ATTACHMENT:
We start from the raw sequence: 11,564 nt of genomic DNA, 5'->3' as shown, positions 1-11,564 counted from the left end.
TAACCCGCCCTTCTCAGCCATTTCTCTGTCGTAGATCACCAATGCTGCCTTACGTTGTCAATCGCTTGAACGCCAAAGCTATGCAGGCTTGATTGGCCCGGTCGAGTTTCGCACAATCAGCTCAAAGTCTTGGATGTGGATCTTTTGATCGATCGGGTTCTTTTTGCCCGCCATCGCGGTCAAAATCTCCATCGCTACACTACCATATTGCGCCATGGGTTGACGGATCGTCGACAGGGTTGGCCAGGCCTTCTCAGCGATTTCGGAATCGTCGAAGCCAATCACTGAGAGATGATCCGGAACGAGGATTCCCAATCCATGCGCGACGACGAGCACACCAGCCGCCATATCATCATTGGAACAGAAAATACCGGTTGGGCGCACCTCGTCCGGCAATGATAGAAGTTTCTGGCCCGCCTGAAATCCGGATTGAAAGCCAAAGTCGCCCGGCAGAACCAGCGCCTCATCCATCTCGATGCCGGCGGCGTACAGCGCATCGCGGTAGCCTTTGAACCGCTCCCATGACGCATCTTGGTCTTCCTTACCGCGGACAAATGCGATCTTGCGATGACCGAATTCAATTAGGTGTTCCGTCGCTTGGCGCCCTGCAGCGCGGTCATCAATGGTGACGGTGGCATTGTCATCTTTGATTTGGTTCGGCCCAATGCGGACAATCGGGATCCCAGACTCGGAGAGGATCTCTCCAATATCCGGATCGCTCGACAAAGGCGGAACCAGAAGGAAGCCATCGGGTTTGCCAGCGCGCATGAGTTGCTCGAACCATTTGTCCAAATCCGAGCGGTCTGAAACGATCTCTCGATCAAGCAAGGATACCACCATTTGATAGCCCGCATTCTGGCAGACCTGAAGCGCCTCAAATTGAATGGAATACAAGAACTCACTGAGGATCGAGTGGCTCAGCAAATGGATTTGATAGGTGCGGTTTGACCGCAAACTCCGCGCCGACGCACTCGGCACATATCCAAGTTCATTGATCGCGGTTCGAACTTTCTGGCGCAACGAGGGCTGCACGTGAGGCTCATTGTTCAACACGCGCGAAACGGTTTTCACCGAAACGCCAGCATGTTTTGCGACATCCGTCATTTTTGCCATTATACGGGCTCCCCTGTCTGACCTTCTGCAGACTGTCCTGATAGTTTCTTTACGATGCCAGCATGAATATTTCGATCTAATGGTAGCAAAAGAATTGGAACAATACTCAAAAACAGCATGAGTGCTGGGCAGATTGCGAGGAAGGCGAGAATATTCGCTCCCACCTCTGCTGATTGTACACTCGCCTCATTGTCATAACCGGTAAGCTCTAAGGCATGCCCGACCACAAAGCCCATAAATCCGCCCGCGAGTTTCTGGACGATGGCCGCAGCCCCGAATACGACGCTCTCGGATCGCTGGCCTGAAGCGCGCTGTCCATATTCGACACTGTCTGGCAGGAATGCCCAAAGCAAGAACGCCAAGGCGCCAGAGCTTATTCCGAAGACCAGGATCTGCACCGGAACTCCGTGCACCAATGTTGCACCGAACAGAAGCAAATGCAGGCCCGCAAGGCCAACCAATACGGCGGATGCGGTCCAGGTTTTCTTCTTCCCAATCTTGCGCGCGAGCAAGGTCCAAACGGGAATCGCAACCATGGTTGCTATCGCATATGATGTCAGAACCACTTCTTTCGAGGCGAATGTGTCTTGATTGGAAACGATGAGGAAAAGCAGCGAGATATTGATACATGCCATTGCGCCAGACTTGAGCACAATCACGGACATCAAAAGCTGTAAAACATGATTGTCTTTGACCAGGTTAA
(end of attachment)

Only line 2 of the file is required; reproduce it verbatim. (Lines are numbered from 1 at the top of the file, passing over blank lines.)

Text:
TAACCCGCCCTTCTCAGCCATTTCTCTGTCGTAGATCACCAATGCTGCCTTACGTTGTCAATCGCTTGAACGCCAAAGCTATGCAGGCTTGATTGGCCCGGTCGAGTTTCGCACAATCAGCTCAAAGTCTTGGATGTGGATCTTTTGATCGATCGGGTTCTTTTTGCCCGCCATCGCGGTCAAAATCTCCATCGCTACACTACCATATTGCGCCATGGGTTGACGGATCGTCGACAGGGTTGGCCAGGCCTTCTCAGCGATTTCGGAATCGTCGAAGCCAATCACTGAGAGATGATCCGGAACGAGGATTCCCAATCCATGCGCGACGACGAGCACACCAGCCGCCATATCATCATTGGAACAGAAAATACCGGTTGGGCGCACCTCGTCCGGCAATGATAGAAGTTTCTGGCCCGCCTGAAATCCGGATTGAAAGCCAAAGTCGCCCGGCAGAACCAGCGCCTCATCCATCTCGATGCCGGCGGCGTACAGCGCATCGCGGTAGCCTTTGAACCGCTCCCATGACGCATCTTGGTCTTCCTTACCGCGGACAAATGCGATCTTGCGATGACCGAATTCAATTAGGTGTTCCGTCGCTTGGCGCCCTGCAGCGCGGTCATCAATGGTGACGGTGGCATTGTCATCTTTGATTTGGTTCGGCCCAATGCGGACAATCGGGATCCCAGACTCGGAGAGGATCTCTCCAATATCCGGATCGCTCGACAAAGGCGGAACCAGAAGGAAGCCATCGGGTTTGCCAGCGCGCATGAGTTGCTCGAACCATTTGTCCAAATCCGAGCGGTCTGAAACGATCTCTCGATCAAGCAAGGATACCACCATTTGATAGCCCGCATTCTGGCAGACCTGAAGCGCCTCAAATTGAATGGAATACAAGAACTCACTGAGGATCGAGTGGCTCAGCAAATGGATTTGATAGGTGCGGTTTGACCGCAAACTCCGCGCCGACGCACTCGGCACATATCCAAGTTCATTGATCGCGGTTCGAACTTTCTGGCGCAACGAGGGCTGCACGTGAGGCTCATTGTTCAACACGCGCGAAACGGTTTTCACCGAAACGCCAGCATGTTTTGCGACATCCGTCATTTTTGCCATTATACGGGCTCCCCTGTCTGACCTTCTGCAGACTGTCCTGATAGTTTCTTTACGATGCCAGCATGAATATTTCGATCTAATGGTAGCAAAAGAATTGGAACAATACTCAAAAACAGCATGAGTGCTGGGCAGATTGCGAGGAAGGCGAGAATATTCGCTCCCACCTCTGCTGATTGTACACTCGCCTCATTGTCATAACCGGTAAGCTCTAAGGCATGCCCGACCACAAAGCCCATAAATCCGCCCGCGAGTTTCTGGACGATGGCCGCAGCCCCGAATACGACGCTCTCGGATCGCTGGCCTGAAGCGCGCTGTCCATATTCGACACTGTCTGGCAGGAATGCCCAAAGCAAGAACGCCAAGGCGCCAGAGCTTATTCCGAAGACCAGGATCTGCACCGGAACTCCGTGCACCAATGTTGCACCGAACAGAAGCAAATGCAGGCCCGCAAGGCCAACCAATACGGCGGATGCGGTCCAGGTTTTCTTCTTCCCAATCTTGCGCGCGAGCAAGGTCCAAACGGGAATCGCAACCATGGTTGCTATCGCATATGATGTCAGAACCACTTCTTTCGAGGCGAATGTGTCTTGATTGGAAACGATGAGGAAAAGCAGCGAGATATTGATACATGCCATTGCGCCAGACTTGAGCACAATCACGGACATCAAAAGCTGTAAAACATGATTGTCTTTGACCAGGTTAA